“O my Jesus, I am yours and all that I have is yours through Mary, your most Holy Mother.”

“What is the vow we make in baptism? Are we conscious in our daily living of the importance of  keeping this great promise?

Do you reject Satan?

I do.

And all his works?

I do.

And all his empty promises?

I do.

Do you believe in God, the Father Almighty, creator of heaven and earth?

I do.

Do you believe in Jesus Christ, his only Son, our Lord, who was born of the Virgin Mary was crucified, died, and was buried, rose from the dead, and is now seated at the right hand of the Father?

I do.

Do you believe in the Holy Spirit, the holy Catholic church, the communion of saints, the forgiveness of sins, the resurrection of the body, and life everlasting?

I do.

God, the all-powerful Father of our Lord Jesus Christ has given us a new birth by water and the Holy Spirit, and forgiven all our sins. May he also keep us faithful to our Lord Jesus Christ for ever and ever.


St. Augustine reminds us that “This vow is the greatest and the most indispensable of all vows.” We are called upon to relive and promise anew these vows every time we dip our fingers into the holy water that awaits us in our churches. I know that it has only been recently that I consciously revisit these vows when I make the sign of cross upon entering church with my Holy water-dipped hand. That recent conscious thought is more of a product, however, of my continuing study and journey into the significance of these pious practices that we dutifuly observe without really knowing their true meaning. It should be and is a renewal of our baptismal vows. For most of my life, I did it as a means of preparing myself, in a general sense, to celebrate Mass. I did not think about it being a renewal of my baptismal promises.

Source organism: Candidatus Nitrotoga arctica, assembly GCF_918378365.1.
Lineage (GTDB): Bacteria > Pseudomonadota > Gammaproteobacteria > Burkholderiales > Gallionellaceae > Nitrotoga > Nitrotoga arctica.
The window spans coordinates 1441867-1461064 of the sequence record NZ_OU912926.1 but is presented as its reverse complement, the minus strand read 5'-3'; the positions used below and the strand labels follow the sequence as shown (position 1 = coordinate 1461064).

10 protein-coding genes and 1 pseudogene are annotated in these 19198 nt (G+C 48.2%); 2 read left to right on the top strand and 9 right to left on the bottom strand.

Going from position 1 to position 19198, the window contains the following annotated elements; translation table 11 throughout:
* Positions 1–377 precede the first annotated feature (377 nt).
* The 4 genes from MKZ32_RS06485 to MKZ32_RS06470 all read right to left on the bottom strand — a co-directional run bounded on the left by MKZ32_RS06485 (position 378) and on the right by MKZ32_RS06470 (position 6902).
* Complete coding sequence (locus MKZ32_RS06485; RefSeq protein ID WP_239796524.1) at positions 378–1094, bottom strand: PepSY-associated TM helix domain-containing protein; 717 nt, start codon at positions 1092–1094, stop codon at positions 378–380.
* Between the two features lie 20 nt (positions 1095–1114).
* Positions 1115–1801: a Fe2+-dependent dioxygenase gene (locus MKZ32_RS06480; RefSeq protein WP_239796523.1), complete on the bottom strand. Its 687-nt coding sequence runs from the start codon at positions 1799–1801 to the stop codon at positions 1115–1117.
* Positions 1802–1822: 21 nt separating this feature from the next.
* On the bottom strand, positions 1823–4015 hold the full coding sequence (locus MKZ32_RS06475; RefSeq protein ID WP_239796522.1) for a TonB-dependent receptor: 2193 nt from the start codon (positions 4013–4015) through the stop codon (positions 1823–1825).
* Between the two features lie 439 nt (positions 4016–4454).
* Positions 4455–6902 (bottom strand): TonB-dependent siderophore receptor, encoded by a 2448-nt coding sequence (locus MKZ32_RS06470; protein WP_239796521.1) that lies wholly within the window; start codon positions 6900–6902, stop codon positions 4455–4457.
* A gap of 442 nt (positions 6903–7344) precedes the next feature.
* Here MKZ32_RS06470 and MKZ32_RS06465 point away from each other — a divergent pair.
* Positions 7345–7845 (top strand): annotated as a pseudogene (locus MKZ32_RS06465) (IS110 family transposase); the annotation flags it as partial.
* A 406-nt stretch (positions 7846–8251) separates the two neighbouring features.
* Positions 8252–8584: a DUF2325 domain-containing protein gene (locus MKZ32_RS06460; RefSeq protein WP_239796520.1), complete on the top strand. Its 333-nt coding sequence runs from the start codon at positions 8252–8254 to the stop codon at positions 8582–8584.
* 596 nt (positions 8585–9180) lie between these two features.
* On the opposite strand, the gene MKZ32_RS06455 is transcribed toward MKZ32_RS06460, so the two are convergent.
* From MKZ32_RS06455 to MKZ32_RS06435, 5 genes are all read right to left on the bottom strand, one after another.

The words of these baptismal promises themselves are intimately familiar- like the lyrics of a favorite song. They can and should be a part of us. For those of us who pray the Rosary daily, almost all of  the words in the baptismal vows are part of that daily reminder. Thus, there is nothing controversial or unusual about any of these promises that we are asked to make in baptism. As we analyze ourselves in this next part of the preparation for Total Consecration- Knowledge of Self, it is important to revisit this foundation and indeed make it a part of our spiritual essence. 

Do we really and truly reject Satan? Earlier in this preparation journey (Day 10) , we were asked to consider whether there was “a persistent sin or vice in our life that you are not fighting against?”. That inquiry struck home with me because I discovered upon fervent prayerful reflection that there was a topic that although I was contrite and did make an effort to excise from my life, it still stuck to me and would find its way into the confessional time and time again. I consoled myself with the notion that “at least I don’t have new sins” but I’d almost “made peace with this” topic. In that sense,  I hadn’t fully rejected Satan. I had allowed that remnant of evil to leave its aroma with me and continue to stain my soul. I am so grateful for this preparation process and the Holy Spirit for opening my heart to see this plain and obvious fault.

I resolve as part of this Total Consecration to ask my Blessed Mother (and my earthly Mom who has passed to be with God as my guardian angel) to pray along with me that I be fully and finally rid of this unhealthy vestige of a previous life. Only in doing so, can I begin to fullfill the promises of my Christian baptism faithfully.

Baptism is a particularly prominent theme in my life at this moment in time. My newest blessing, Teresa Alicia Calvillo, will be baptized into our Catholic Christian Church on Saturday, March 12, 2011. I am so happy that our family will get to celebrate this joyful occasion with parents who are finally awakened to the significance of this Sacrament and this occasion so that we, as a family, can learn and share with each other its significance.

Gracias a Dios!




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